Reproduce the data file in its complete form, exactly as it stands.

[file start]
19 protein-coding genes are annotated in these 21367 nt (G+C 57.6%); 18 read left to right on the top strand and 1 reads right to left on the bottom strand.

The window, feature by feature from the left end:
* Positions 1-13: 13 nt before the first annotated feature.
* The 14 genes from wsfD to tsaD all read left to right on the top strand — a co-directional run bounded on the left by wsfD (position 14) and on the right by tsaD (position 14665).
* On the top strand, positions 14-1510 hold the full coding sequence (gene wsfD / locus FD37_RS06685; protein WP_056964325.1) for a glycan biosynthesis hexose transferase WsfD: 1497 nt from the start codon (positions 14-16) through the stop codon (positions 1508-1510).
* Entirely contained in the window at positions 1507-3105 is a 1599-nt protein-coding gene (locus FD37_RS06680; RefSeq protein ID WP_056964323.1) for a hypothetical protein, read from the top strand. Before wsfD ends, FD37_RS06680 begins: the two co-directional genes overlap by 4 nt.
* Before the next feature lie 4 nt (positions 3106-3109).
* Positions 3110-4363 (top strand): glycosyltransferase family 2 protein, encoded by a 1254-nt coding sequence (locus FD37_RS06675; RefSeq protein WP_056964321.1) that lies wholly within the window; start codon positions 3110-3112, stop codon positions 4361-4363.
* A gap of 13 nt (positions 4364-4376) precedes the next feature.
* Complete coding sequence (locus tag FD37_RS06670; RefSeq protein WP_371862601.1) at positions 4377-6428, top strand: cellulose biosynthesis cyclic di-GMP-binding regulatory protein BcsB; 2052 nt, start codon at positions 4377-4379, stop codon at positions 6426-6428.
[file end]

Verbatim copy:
19 protein-coding genes are annotated in these 21367 nt (G+C 57.6%); 18 read left to right on the top strand and 1 reads right to left on the bottom strand.

The window, feature by feature from the left end:
* Positions 1-13: 13 nt before the first annotated feature.
* The 14 genes from wsfD to tsaD all read left to right on the top strand — a co-directional run bounded on the left by wsfD (position 14) and on the right by tsaD (position 14665).
* On the top strand, positions 14-1510 hold the full coding sequence (gene wsfD / locus FD37_RS06685; protein WP_056964325.1) for a glycan biosynthesis hexose transferase WsfD: 1497 nt from the start codon (positions 14-16) through the stop codon (positions 1508-1510).
* Entirely contained in the window at positions 1507-3105 is a 1599-nt protein-coding gene (locus FD37_RS06680; RefSeq protein ID WP_056964323.1) for a hypothetical protein, read from the top strand. Before wsfD ends, FD37_RS06680 begins: the two co-directional genes overlap by 4 nt.
* Before the next feature lie 4 nt (positions 3106-3109).
* Positions 3110-4363 (top strand): glycosyltransferase family 2 protein, encoded by a 1254-nt coding sequence (locus FD37_RS06675; RefSeq protein WP_056964321.1) that lies wholly within the window; start codon positions 3110-3112, stop codon positions 4361-4363.
* A gap of 13 nt (positions 4364-4376) precedes the next feature.
* Complete coding sequence (locus tag FD37_RS06670; RefSeq protein WP_371862601.1) at positions 4377-6428, top strand: cellulose biosynthesis cyclic di-GMP-binding regulatory protein BcsB; 2052 nt, start codon at positions 4377-4379, stop codon at positions 6426-6428.